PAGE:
The very first person I met in Chengdu, at the spanking new Tianfu Airport east of the city, was a volunteer with a placard with my name on. They kindly took a commemorative photo.
It was a real thrill to discover that 尼古拉斯·亨利·懷特 – Nígǔlāsī Hēnglì Huáitè – is the Chinese version of my name. There was some confusion as to which was my family name and which my given name, but I was making the same mistake all the time in the other direction. I resolved to at least learn to write 尼古拉斯 by the end of the trip. (See below.)
Communication in China in general is greatly accelerated by the use of translation apps. When I mentioned that I got stuck behind a group of Austrian students trying to argue their way into the Forbidden City, the conversation was taking place by means of the museum staffer and the students typing furiously at each other on their phones. I noted that they were using English and not German for the non-Chinese end fo the exchange. There are several translation apps, and I didn’t develop a strong preference for any of them, but I did resort to them in case of grievous emergency.
This is probably also the place to mention that security on the way into the convention was heavier than most people are used to; you had to step through an electronic scanner and then a bored security guard waved a metal detector over your front, limbs and back and motioned you to proceed.
Readers who have memories of shopping in central Belfast in the 1970s and 1980s will be scratching their heads at the idea that this is anything out of the ordinary, and it was less intrusive than I had experienced at Tiananmen Square and the Forbidden City a few days earlier. But Arthur Liu comments that it was excessive by Chinese standards, in a piece well worth reading in translation.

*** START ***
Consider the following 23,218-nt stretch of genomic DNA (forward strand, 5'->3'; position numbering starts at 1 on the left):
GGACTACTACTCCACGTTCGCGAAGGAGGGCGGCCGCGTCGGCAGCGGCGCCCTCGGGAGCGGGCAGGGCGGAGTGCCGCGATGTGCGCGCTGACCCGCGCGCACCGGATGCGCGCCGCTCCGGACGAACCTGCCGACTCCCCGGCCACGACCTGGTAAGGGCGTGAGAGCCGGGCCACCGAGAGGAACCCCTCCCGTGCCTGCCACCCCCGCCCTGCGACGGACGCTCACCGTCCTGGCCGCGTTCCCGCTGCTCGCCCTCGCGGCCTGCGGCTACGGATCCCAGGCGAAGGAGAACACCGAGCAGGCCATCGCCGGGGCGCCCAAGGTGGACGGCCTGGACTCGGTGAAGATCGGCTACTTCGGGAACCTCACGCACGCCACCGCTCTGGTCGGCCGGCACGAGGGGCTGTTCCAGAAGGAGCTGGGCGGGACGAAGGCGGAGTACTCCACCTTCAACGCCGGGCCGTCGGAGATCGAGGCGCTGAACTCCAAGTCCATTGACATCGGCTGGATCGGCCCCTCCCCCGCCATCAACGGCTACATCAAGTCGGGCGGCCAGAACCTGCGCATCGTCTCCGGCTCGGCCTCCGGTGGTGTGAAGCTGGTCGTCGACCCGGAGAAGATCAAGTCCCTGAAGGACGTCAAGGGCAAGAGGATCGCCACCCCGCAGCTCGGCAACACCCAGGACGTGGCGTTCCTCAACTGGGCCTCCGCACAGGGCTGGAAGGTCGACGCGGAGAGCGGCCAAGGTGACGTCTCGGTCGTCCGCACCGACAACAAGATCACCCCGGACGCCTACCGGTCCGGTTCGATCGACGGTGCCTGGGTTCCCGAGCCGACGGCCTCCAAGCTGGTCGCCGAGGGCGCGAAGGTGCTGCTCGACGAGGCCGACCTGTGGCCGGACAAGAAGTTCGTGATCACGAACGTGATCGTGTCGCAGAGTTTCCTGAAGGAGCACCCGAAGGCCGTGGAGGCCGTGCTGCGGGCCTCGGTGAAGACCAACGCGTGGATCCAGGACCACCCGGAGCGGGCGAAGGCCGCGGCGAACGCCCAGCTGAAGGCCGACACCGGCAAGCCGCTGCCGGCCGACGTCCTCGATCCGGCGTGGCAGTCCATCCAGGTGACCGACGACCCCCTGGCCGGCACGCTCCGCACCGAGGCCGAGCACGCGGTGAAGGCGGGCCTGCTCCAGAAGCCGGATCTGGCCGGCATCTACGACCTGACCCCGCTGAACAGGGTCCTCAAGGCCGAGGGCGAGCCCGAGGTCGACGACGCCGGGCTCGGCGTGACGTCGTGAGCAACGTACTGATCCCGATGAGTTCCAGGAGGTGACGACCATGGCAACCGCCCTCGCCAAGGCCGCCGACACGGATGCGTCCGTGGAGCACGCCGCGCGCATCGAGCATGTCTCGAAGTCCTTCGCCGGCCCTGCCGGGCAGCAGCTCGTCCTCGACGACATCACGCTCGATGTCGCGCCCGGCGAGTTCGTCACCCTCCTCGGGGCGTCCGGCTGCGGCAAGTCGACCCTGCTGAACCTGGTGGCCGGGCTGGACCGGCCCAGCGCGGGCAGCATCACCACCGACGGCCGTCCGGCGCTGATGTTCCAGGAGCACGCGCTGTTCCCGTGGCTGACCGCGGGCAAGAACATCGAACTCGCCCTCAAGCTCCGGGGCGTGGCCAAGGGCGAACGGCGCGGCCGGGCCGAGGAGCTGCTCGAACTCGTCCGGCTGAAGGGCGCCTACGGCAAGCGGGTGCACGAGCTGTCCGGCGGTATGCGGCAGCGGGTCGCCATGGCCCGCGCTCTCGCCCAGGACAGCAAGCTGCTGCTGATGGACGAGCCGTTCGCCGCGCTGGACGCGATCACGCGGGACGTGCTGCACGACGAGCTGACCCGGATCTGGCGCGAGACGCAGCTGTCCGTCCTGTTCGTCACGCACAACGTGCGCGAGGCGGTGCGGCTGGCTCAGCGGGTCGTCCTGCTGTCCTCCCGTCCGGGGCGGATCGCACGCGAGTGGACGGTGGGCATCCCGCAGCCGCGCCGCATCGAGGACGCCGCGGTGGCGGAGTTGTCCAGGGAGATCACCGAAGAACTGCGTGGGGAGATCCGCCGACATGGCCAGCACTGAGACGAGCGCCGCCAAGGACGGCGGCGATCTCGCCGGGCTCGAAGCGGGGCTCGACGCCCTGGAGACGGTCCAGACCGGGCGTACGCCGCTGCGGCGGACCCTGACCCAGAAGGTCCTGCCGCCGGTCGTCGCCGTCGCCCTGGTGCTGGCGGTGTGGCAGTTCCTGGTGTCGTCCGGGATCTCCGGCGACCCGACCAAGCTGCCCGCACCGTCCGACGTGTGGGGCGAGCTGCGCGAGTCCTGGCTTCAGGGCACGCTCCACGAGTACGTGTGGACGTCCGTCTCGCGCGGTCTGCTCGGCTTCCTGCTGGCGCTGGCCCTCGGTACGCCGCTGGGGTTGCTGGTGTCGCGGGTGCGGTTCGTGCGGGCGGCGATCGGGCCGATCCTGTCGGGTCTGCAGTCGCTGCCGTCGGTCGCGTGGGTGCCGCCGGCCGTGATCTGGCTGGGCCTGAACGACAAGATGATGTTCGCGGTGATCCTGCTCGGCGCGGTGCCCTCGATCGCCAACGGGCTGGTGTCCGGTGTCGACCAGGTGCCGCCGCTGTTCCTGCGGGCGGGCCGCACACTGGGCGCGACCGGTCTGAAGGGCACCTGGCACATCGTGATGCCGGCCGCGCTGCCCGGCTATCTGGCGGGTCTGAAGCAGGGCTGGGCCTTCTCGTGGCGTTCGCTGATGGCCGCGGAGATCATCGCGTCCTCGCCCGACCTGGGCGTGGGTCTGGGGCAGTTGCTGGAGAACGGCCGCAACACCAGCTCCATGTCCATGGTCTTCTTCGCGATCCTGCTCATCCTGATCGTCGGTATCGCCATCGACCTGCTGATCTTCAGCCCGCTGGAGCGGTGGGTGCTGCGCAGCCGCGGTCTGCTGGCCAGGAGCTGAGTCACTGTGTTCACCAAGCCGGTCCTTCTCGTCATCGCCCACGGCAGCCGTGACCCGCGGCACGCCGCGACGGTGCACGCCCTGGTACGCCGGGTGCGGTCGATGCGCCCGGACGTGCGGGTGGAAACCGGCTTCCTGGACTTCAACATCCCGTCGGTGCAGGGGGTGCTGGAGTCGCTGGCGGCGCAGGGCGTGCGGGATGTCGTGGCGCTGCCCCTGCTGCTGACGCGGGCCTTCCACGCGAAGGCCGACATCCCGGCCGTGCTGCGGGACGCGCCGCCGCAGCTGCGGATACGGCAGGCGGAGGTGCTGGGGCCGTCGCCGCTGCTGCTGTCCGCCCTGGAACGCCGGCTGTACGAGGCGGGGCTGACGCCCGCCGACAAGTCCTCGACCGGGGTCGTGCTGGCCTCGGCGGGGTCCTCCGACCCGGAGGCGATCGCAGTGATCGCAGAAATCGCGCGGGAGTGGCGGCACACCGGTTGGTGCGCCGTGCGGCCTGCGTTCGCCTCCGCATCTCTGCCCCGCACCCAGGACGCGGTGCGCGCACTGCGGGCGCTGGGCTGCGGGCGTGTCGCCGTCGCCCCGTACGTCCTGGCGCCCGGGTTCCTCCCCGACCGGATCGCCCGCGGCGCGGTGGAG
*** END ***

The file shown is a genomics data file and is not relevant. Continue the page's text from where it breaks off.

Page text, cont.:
Once inside the Zaha Hadid-designed venue, however, you got an immense buzz of untramelled activity. Like a lot of people I tried filming walkthroughs, but unlike many people I didn’t have an easy way to upload them at the time. This is my look at the main concourse and fan area.
There is immense curiosity about Westerners in China. Vince Docherty and I found that as we were staffing the Glasgow 2024 stall (with help from Ann Gry), people were coming up to us all the time to ask for autographs, selfies or (if they were journalists) interviews. Ken MacLeod, who is one of the Guests of Honour for Glasgow 2024, also helped out at the stall. When Vince put on his tartan, he was mobbed by adoring throngs.
On Wednesday, Thursday and Friday, massed ranks of uniformed schoolchildren were brought to the convention by their schools, waving cheerfully to us as they passed.
We wondered if Vince was benefiting from his resemblance to Chengdu Guest of Honour Robert J. Sawyer; but I have photographic confirmation that they are in fact different people.
I did my best to work on my Chinese penmanship.
Judge for yourself.
Changing topic a little: Chengdu city and Sichuan province (once known in English as Szechuan) are well known for their spicy food, which locals kept warning me about, though it was well within my range of tolerance. I befriended an English teacher, I, and her little boy G, and on the Friday evening, they and G’s music teacher father L took me out to the Lakeside Ecology Hotpot, generally known by its Chinese name 茅歌水韵, Maoge Shuiyun, in the Suoluo International Ecology Park about 10 km southeast of the convention centre.